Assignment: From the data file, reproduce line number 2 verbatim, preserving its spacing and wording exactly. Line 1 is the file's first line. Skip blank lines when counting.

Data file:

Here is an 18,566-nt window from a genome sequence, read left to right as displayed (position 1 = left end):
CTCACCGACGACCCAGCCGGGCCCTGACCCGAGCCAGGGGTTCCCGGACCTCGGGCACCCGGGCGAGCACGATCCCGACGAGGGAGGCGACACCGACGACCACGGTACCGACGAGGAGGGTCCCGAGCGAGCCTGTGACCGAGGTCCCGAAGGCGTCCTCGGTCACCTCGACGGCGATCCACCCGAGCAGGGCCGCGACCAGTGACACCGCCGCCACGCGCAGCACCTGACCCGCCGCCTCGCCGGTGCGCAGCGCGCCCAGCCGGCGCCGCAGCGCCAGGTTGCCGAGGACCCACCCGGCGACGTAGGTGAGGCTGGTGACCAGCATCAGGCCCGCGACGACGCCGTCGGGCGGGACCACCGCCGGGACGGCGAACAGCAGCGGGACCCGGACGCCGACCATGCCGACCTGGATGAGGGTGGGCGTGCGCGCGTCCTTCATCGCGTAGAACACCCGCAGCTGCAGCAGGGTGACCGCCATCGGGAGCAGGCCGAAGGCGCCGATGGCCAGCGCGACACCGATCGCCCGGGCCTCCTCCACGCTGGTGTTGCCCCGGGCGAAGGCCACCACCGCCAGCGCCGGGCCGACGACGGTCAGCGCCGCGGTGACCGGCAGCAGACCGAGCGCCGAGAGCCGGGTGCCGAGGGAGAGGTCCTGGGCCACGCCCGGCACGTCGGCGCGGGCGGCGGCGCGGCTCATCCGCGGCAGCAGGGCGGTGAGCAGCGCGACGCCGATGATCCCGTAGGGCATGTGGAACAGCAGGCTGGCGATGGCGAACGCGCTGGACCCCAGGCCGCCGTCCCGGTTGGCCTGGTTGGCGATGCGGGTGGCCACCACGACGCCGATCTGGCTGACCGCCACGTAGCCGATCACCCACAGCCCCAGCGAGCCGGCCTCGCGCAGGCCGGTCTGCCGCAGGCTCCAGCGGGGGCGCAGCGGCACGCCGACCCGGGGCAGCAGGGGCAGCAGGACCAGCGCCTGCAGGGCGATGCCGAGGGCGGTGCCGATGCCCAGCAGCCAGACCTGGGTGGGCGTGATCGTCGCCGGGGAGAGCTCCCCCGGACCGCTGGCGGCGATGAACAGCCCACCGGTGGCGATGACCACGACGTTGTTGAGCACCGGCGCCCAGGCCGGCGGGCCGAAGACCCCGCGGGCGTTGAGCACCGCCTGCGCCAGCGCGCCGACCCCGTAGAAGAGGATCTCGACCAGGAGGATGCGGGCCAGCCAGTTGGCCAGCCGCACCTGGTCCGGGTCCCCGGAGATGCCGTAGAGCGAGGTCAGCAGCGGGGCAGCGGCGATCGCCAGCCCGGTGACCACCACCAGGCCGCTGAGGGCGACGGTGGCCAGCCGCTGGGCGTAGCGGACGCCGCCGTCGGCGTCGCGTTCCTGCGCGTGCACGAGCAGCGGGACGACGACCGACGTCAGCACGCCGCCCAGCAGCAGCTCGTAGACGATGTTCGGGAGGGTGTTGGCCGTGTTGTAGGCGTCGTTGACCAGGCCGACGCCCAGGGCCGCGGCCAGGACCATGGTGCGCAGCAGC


CTCACCGACGACCCAGCCGGGCCCTGACCCGAGCCAGGGGTTCCCGGACCTCGGGCACCCGGGCGAGCACGATCCCGACGAGGGAGGCGACACCGACGACCACGGTACCGACGAGGAGGGTCCCGAGCGAGCCTGTGACCGAGGTCCCGAAGGCGTCCTCGGTCACCTCGACGGCGATCCACCCGAGCAGGGCCGCGACCAGTGACACCGCCGCCACGCGCAGCACCTGACCCGCCGCCTCGCCGGTGCGCAGCGCGCCCAGCCGGCGCCGCAGCGCCAGGTTGCCGAGGACCCACCCGGCGACGTAGGTGAGGCTGGTGACCAGCATCAGGCCCGCGACGACGCCGTCGGGCGGGACCACCGCCGGGACGGCGAACAGCAGCGGGACCCGGACGCCGACCATGCCGACCTGGATGAGGGTGGGCGTGCGCGCGTCCTTCATCGCGTAGAACACCCGCAGCTGCAGCAGGGTGACCGCCATCGGGAGCAGGCCGAAGGCGCCGATGGCCAGCGCGACACCGATCGCCCGGGCCTCCTCCACGCTGGTGTTGCCCCGGGCGAAGGCCACCACCGCCAGCGCCGGGCCGACGACGGTCAGCGCCGCGGTGACCGGCAGCAGACCGAGCGCCGAGAGCCGGGTGCCGAGGGAGAGGTCCTGGGCCACGCCCGGCACGTCGGCGCGGGCGGCGGCGCGGCTCATCCGCGGCAGCAGGGCGGTGAGCAGCGCGACGCCGATGATCCCGTAGGGCATGTGGAACAGCAGGCTGGCGATGGCGAACGCGCTGGACCCCAGGCCGCCGTCCCGGTTGGCCTGGTTGGCGATGCGGGTGGCCACCACGACGCCGATCTGGCTGACCGCCACGTAGCCGATCACCCACAGCCCCAGCGAGCCGGCCTCGCGCAGGCCGGTCTGCCGCAGGCTCCAGCGGGGGCGCAGCGGCACGCCGACCCGGGGCAGCAGGGGCAGCAGGACCAGCGCCTGCAGGGCGATGCCGAGGGCGGTGCCGATGCCCAGCAGCCAGACCTGGGTGGGCGTGATCGTCGCCGGGGAGAGCTCCCCCGGACCGCTGGCGGCGATGAACAGCCCACCGGTGGCGATGACCACGACGTTGTTGAGCACCGGCGCCCAGGCCGGCGGGCCGAAGACCCCGCGGGCGTTGAGCACCGCCTGCGCCAGCGCGCCGACCCCGTAGAAGAGGATCTCGACCAGGAGGATGCGGGCCAGCCAGTTGGCCAGCCGCACCTGGTCCGGGTCCCCGGAGATGCCGTAGAGCGAGGTCAGCAGCGGGGCAGCGGCGATCGCCAGCCCGGTGACCACCACCAGGCCGCTGAGGGCGACGGTGGCCAGCCGCTGGGCGTAGCGGACGCCGCCGTCGGCGTCGCGTTCCTGCGCGTGCACGAGCAGCGGGACGACGACCGACGTCAGCACGCCGCCCAGCAGCAGCTCGTAGACGATGTTCGGGAGGGTGTTGGCCGTGTTGTAGGCGTCGTTGACCAGGCCGACGCCCAGGGCCGCGGCCAGGACCATGGTGCGCAGCAGC